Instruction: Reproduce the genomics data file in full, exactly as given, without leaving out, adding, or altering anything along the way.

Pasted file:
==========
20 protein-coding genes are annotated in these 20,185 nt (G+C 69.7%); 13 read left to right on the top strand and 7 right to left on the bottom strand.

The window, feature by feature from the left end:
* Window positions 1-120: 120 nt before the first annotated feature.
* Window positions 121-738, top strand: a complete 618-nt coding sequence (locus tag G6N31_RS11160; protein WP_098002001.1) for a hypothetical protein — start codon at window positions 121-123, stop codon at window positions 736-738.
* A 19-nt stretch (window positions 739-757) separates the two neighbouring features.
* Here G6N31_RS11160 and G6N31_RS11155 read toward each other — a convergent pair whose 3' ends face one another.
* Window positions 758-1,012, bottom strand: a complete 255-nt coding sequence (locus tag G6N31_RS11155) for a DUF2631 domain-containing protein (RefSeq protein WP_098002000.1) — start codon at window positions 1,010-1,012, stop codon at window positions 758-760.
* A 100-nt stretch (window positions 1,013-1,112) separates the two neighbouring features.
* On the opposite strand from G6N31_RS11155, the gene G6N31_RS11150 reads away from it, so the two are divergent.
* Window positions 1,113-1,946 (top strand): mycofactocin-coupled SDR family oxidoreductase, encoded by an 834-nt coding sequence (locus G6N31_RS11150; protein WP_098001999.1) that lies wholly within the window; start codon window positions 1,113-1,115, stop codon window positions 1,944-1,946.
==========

20 protein-coding genes are annotated in these 20,185 nt (G+C 69.7%); 13 read left to right on the top strand and 7 right to left on the bottom strand.

The window, feature by feature from the left end:
* Window positions 1-120: 120 nt before the first annotated feature.
* Window positions 121-738, top strand: a complete 618-nt coding sequence (locus tag G6N31_RS11160; protein WP_098002001.1) for a hypothetical protein — start codon at window positions 121-123, stop codon at window positions 736-738.
* A 19-nt stretch (window positions 739-757) separates the two neighbouring features.
* Here G6N31_RS11160 and G6N31_RS11155 read toward each other — a convergent pair whose 3' ends face one another.
* Window positions 758-1,012, bottom strand: a complete 255-nt coding sequence (locus tag G6N31_RS11155) for a DUF2631 domain-containing protein (RefSeq protein WP_098002000.1) — start codon at window positions 1,010-1,012, stop codon at window positions 758-760.
* A 100-nt stretch (window positions 1,013-1,112) separates the two neighbouring features.
* On the opposite strand from G6N31_RS11155, the gene G6N31_RS11150 reads away from it, so the two are divergent.
* Window positions 1,113-1,946 (top strand): mycofactocin-coupled SDR family oxidoreductase, encoded by an 834-nt coding sequence (locus G6N31_RS11150; protein WP_098001999.1) that lies wholly within the window; start codon window positions 1,113-1,115, stop codon window positions 1,944-1,946.